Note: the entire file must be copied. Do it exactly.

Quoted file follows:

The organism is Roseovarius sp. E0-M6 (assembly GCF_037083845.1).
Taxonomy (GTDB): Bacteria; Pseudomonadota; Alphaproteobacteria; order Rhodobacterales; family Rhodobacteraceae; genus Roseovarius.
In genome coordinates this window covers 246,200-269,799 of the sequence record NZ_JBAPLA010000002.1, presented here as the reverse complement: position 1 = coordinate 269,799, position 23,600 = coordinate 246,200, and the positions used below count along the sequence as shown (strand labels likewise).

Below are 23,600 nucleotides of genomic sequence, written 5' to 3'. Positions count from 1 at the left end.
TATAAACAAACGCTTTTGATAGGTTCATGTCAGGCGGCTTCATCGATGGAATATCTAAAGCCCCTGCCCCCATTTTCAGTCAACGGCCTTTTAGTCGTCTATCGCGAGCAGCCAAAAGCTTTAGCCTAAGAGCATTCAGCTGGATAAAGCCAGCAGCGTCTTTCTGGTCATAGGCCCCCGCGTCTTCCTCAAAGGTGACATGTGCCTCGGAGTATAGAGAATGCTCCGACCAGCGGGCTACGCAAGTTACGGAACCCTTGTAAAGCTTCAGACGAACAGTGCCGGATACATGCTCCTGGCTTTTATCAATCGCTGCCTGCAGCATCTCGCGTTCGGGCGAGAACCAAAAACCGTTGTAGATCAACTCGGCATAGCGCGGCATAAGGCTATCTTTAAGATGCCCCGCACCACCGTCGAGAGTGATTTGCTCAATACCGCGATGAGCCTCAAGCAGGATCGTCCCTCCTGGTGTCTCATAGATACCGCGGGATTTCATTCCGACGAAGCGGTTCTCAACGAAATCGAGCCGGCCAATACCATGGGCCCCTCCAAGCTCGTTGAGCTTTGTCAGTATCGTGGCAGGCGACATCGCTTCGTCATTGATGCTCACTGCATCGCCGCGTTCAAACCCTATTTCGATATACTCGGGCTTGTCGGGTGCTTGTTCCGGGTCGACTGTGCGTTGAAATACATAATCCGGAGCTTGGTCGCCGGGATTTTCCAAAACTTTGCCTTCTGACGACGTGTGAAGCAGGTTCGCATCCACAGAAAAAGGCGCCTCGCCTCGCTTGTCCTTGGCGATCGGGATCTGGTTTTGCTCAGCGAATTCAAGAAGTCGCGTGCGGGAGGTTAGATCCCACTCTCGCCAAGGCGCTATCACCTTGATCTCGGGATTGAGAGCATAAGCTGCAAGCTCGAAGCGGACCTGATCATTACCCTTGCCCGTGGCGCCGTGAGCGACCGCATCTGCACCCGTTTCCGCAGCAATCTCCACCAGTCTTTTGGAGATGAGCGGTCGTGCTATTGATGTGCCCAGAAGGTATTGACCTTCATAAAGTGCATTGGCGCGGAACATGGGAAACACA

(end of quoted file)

The organism is Roseovarius sp. E0-M6 (assembly GCF_037083845.1).
Taxonomy (GTDB): Bacteria; Pseudomonadota; Alphaproteobacteria; order Rhodobacterales; family Rhodobacteraceae; genus Roseovarius.
In genome coordinates this window covers 246,200-269,799 of the sequence record NZ_JBAPLA010000002.1, presented here as the reverse complement: position 1 = coordinate 269,799, position 23,600 = coordinate 246,200, and the positions used below count along the sequence as shown (strand labels likewise).

Below are 23,600 nucleotides of genomic sequence, written 5' to 3'. Positions count from 1 at the left end.
TATAAACAAACGCTTTTGATAGGTTCATGTCAGGCGGCTTCATCGATGGAATATCTAAAGCCCCTGCCCCCATTTTCAGTCAACGGCCTTTTAGTCGTCTATCGCGAGCAGCCAAAAGCTTTAGCCTAAGAGCATTCAGCTGGATAAAGCCAGCAGCGTCTTTCTGGTCATAGGCCCCCGCGTCTTCCTCAAAGGTGACATGTGCCTCGGAGTATAGAGAATGCTCCGACCAGCGGGCTACGCAAGTTACGGAACCCTTGTAAAGCTTCAGACGAACAGTGCCGGATACATGCTCCTGGCTTTTATCAATCGCTGCCTGCAGCATCTCGCGTTCGGGCGAGAACCAAAAACCGTTGTAGATCAACTCGGCATAGCGCGGCATAAGGCTATCTTTAAGATGCCCCGCACCACCGTCGAGAGTGATTTGCTCAATACCGCGATGAGCCTCAAGCAGGATCGTCCCTCCTGGTGTCTCATAGATACCGCGGGATTTCATTCCGACGAAGCGGTTCTCAACGAAATCGAGCCGGCCAATACCATGGGCCCCTCCAAGCTCGTTGAGCTTTGTCAGTATCGTGGCAGGCGACATCGCTTCGTCATTGATGCTCACTGCATCGCCGCGTTCAAACCCTATTTCGATATACTCGGGCTTGTCGGGTGCTTGTTCCGGGTCGACTGTGCGTTGAAATACATAATCCGGAGCTTGGTCGCCGGGATTTTCCAAAACTTTGCCTTCTGACGACGTGTGAAGCAGGTTCGCATCCACAGAAAAAGGCGCCTCGCCTCGCTTGTCCTTGGCGATCGGGATCTGGTTTTGCTCAGCGAATTCAAGAAGTCGCGTGCGGGAGGTTAGATCCCACTCTCGCCAAGGCGCTATCACCTTGATCTCGGGATTGAGAGCATAAGCTGCAAGCTCGAAGCGGACCTGATCATTACCCTTGCCCGTGGCGCCGTGAGCGACCGCATCTGCACCCGTTTCCGCAGCAATCTCCACCAGTCTTTTGGAGATGAGCGGTCGTGCTATTGATGTGCCCAGAAGGTATTGACCTTCATAAAGTGCATTGGCGCGGAACATGGGAAACACA